It’s summer vacation (at least here in the Philippines), but my little girls are not watching TV, ironically. I had to impose the rule of no TV for a week after I have noticed that they seem to have gotten addicted to some programs that they usually watch, to the point that it would take them about an hour to finish a meal and we’re usually late for appointments because they’re glued to the screen. Last Easter Sunday was the last straw, when we came to church late (again) for the nth time.
At first, I thought the rule would be very difficult to impose for in the past they used to sneak while I would be asleep or reading in the bedroom. I was actually pleasantly surprised that they have been very cooperative. They did not plead to have the sanction lifted, although they would assure me that they would not interfere if I watched TV. Once or twice, however, they asked me if their late grandmother had banned me from watching TV when I was their age and how I felt about it, as if to make me feel guilty for rule I was imposing on them. That question was quite easy for me to answer though, since in the first place, I didn’t like watching TV that much when I was their age. I was usually playing or reading and coloring books, especially that I learned to read even before I started going to school and my mother always made sure that I have books and crayons to keep me occupied for hours.
They looked for ways to entertain themselves, nevertheless, and it’s amazing how they seem to have gotten closer to each other the past week. They did not seek to play with other kids, but were content enough to be with one another and attend to their six-month old puppies as well. They checked out their bookshelves and started reading their old story books, even reviewed some textbooks, rummaged through their toys, brought out their art supplies and created a lot of stuffs, including games. Sometimes, they would invite me to play with them too, or become their audience as they make their own videos using my iPhone.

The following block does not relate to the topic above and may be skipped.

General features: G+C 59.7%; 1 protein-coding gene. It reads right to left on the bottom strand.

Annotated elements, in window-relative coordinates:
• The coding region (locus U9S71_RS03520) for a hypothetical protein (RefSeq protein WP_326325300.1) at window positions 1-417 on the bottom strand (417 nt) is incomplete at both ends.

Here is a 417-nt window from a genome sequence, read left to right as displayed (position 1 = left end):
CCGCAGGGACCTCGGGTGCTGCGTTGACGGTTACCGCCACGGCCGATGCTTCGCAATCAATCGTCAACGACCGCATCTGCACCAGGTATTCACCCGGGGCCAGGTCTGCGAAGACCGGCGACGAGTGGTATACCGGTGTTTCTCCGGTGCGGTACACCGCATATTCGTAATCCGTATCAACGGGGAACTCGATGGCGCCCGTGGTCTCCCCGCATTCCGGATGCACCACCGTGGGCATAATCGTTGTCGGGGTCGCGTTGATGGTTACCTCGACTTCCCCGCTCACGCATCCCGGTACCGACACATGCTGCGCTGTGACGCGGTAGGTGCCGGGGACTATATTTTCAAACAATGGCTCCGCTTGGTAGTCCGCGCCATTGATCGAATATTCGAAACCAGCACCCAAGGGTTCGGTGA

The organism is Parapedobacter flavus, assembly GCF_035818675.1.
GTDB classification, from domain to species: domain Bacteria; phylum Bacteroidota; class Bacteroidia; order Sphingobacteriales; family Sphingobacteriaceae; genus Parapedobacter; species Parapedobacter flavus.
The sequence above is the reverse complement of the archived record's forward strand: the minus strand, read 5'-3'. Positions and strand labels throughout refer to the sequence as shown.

I felt very accomplished that we were able to pull it through with no tantrums at all. Sure, I was tempted to turn on the TV and watch some programs myself, but I refrained from doing it to make things easier for them. I’ve also thought that the money being paid to our cable TV service provider was being wasted, but seeing the end result was worth it. Aside from the renewed bond between them, it has become so much easier to talk to them now that they can focus on my words.
Since they have behaved quite well without TV and the week was over, I guess it’s time for me to give them back that privilege. However, I have to be careful this time that they no longer spend so much time with it or they would just revert to their old ways. Two hours of screen time, i.e., including the use of computers and iPhone, should suffice as the experts say. I believe imposing such rule could help teach them to prioritize things and organize their schedule, starting with the kind of program that they want to watch and when.